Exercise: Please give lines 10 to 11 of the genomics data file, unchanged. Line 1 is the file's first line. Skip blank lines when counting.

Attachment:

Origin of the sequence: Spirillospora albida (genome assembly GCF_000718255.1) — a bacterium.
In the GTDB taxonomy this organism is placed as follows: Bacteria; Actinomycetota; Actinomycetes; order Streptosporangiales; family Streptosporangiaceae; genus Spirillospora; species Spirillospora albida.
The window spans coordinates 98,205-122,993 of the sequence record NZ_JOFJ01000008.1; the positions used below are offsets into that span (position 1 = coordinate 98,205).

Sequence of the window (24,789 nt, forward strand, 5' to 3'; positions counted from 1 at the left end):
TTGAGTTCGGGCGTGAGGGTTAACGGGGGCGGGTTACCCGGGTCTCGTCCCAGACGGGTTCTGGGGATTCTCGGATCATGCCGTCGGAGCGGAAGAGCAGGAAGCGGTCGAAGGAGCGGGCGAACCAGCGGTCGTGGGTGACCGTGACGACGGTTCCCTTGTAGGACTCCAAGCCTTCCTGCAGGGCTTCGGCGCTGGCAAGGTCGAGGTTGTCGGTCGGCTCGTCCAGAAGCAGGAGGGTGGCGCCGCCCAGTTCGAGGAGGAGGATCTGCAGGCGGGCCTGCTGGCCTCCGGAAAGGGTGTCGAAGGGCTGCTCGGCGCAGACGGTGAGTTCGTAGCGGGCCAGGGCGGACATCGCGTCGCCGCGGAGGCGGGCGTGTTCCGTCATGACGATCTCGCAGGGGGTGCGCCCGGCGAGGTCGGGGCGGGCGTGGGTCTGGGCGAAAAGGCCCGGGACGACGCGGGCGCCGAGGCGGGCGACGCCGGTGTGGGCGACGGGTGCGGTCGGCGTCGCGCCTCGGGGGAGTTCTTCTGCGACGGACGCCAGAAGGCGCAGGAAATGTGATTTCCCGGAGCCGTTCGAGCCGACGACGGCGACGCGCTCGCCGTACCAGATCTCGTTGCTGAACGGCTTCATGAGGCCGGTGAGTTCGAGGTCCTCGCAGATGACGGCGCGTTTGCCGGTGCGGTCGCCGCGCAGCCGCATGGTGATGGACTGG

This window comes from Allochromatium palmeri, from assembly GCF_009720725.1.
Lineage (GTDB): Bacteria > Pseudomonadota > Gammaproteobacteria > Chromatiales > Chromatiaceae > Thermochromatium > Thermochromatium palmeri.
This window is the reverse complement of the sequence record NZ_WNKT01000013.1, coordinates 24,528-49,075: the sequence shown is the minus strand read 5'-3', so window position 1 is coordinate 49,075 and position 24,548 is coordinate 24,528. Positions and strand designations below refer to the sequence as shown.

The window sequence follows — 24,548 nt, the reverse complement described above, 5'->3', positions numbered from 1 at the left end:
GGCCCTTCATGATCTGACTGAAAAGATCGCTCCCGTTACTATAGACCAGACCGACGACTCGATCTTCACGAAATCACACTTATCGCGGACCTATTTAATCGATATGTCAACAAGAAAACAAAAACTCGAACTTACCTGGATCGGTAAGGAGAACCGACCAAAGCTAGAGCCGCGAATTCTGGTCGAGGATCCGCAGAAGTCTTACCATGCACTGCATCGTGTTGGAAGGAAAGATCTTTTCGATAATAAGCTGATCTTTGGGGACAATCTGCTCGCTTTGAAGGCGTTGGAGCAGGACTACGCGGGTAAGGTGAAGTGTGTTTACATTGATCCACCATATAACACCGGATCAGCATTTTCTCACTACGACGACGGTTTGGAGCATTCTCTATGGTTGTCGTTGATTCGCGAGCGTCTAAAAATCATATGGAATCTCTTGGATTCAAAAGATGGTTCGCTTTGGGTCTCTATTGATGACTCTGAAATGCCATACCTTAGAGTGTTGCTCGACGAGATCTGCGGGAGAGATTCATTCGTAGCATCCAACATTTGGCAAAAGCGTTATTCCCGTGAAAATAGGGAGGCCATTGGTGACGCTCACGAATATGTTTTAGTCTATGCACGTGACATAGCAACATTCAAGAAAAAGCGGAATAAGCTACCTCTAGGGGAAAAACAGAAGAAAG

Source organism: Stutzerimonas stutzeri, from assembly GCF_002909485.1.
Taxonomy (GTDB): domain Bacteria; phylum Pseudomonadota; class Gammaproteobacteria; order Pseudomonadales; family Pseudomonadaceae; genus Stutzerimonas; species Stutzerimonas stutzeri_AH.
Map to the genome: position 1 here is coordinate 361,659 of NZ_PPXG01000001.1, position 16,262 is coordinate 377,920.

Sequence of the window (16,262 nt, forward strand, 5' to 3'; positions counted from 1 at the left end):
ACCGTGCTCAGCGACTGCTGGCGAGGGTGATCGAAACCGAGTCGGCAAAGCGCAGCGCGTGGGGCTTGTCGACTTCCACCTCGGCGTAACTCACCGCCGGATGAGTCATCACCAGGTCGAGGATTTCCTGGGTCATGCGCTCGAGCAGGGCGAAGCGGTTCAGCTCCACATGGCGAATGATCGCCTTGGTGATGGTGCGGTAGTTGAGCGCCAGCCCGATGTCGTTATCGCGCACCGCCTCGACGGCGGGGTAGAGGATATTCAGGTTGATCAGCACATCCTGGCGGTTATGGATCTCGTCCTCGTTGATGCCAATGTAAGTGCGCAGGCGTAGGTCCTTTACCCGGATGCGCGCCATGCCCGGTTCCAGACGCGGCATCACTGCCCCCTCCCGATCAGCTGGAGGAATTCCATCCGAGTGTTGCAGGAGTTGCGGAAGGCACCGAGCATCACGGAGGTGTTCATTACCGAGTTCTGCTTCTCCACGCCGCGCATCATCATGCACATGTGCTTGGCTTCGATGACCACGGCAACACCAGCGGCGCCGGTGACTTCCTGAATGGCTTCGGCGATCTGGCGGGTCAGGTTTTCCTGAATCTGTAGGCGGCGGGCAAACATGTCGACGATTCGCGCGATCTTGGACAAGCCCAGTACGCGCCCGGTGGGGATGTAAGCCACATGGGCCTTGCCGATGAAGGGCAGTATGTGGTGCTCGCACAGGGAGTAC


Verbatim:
GGCCCTTCATGATCTGACTGAAAAGATCGCTCCCGTTACTATAGACCAGACCGACGACTCGATCTTCACGAAATCACACTTATCGCGGACCTATTTAATCGATATGTCAACAAGAAAACAAAAACTCGAACTTACCTGGATCGGTAAGGAGAACCGACCAAAGCTAGAGCCGCGAATTCTGGTCGAGGATCCGCAGAAGTCTTACCATGCACTGCATCGTGTTGGAAGGAAAGATCTTTTCGATAATAAGCTGATCTTTGGGGACAATCTGCTCGCTTTGAAGGCGTTGGAGCAGGACTACGCGGGTAAGGTGAAGTGTGTTTACATTGATCCACCATATAACACCGGATCAGCATTTTCTCACTACGACGACGGTTTGGAGCATTCTCTATGGTTGTCGTTGATTCGCGAGCGTCTAAAAATCATATGGAATCTCTTGGATTCAAAAGATGGTTCGCTTTGGGTCTCTATTGATGACTCTGAAATGCCATACCTTAGAGTGTTGCTCGACGAGATCTGCGGGAGAGATTCATTCGTAGCATCCAACATTTGGCAAAAGCGTTATTCCCGTGAAAATAGGGAGGCCATTGGTGACGCTCACGAATATGTTTTAGTCTATGCACGTGACATAGCAACATTCAAGAAAAAGCGGAATAAGCTACCTCTAGGGGAAAAACAGAAGAAAG

Source organism: Stutzerimonas stutzeri, from assembly GCF_002909485.1.